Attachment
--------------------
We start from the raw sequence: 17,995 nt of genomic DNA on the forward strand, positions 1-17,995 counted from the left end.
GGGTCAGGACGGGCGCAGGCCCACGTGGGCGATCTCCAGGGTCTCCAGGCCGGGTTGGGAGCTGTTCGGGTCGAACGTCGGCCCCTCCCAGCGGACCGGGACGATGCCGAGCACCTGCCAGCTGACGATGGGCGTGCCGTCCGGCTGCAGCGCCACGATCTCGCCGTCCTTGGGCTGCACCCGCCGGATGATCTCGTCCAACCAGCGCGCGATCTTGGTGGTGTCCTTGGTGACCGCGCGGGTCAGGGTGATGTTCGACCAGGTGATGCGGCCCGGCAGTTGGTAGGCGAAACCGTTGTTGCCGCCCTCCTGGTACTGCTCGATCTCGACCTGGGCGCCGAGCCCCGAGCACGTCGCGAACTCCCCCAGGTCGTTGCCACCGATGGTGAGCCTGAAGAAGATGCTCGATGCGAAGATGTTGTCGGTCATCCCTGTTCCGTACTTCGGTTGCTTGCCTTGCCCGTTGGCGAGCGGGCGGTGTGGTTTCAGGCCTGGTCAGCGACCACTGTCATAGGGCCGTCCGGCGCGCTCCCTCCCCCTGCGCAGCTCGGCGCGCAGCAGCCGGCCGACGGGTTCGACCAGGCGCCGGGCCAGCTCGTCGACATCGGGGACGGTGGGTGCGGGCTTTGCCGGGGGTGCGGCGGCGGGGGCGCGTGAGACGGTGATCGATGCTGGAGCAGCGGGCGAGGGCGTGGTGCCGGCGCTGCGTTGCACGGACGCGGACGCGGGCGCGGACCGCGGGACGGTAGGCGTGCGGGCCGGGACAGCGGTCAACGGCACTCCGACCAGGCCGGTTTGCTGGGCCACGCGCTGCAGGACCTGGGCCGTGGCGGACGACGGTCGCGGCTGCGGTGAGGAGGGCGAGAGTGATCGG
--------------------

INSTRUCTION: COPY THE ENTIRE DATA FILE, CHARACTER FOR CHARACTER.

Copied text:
We start from the raw sequence: 17,995 nt of genomic DNA on the forward strand, positions 1-17,995 counted from the left end.
GGGTCAGGACGGGCGCAGGCCCACGTGGGCGATCTCCAGGGTCTCCAGGCCGGGTTGGGAGCTGTTCGGGTCGAACGTCGGCCCCTCCCAGCGGACCGGGACGATGCCGAGCACCTGCCAGCTGACGATGGGCGTGCCGTCCGGCTGCAGCGCCACGATCTCGCCGTCCTTGGGCTGCACCCGCCGGATGATCTCGTCCAACCAGCGCGCGATCTTGGTGGTGTCCTTGGTGACCGCGCGGGTCAGGGTGATGTTCGACCAGGTGATGCGGCCCGGCAGTTGGTAGGCGAAACCGTTGTTGCCGCCCTCCTGGTACTGCTCGATCTCGACCTGGGCGCCGAGCCCCGAGCACGTCGCGAACTCCCCCAGGTCGTTGCCACCGATGGTGAGCCTGAAGAAGATGCTCGATGCGAAGATGTTGTCGGTCATCCCTGTTCCGTACTTCGGTTGCTTGCCTTGCCCGTTGGCGAGCGGGCGGTGTGGTTTCAGGCCTGGTCAGCGACCACTGTCATAGGGCCGTCCGGCGCGCTCCCTCCCCCTGCGCAGCTCGGCGCGCAGCAGCCGGCCGACGGGTTCGACCAGGCGCCGGGCCAGCTCGTCGACATCGGGGACGGTGGGTGCGGGCTTTGCCGGGGGTGCGGCGGCGGGGGCGCGTGAGACGGTGATCGATGCTGGAGCAGCGGGCGAGGGCGTGGTGCCGGCGCTGCGTTGCACGGACGCGGACGCGGGCGCGGACCGCGGGACGGTAGGCGTGCGGGCCGGGACAGCGGTCAACGGCACTCCGACCAGGCCGGTTTGCTGGGCCACGCGCTGCAGGACCTGGGCCGTGGCGGACGACGGTCGCGGCTGCGGTGAGGAGGGCGAGAGTGATCGG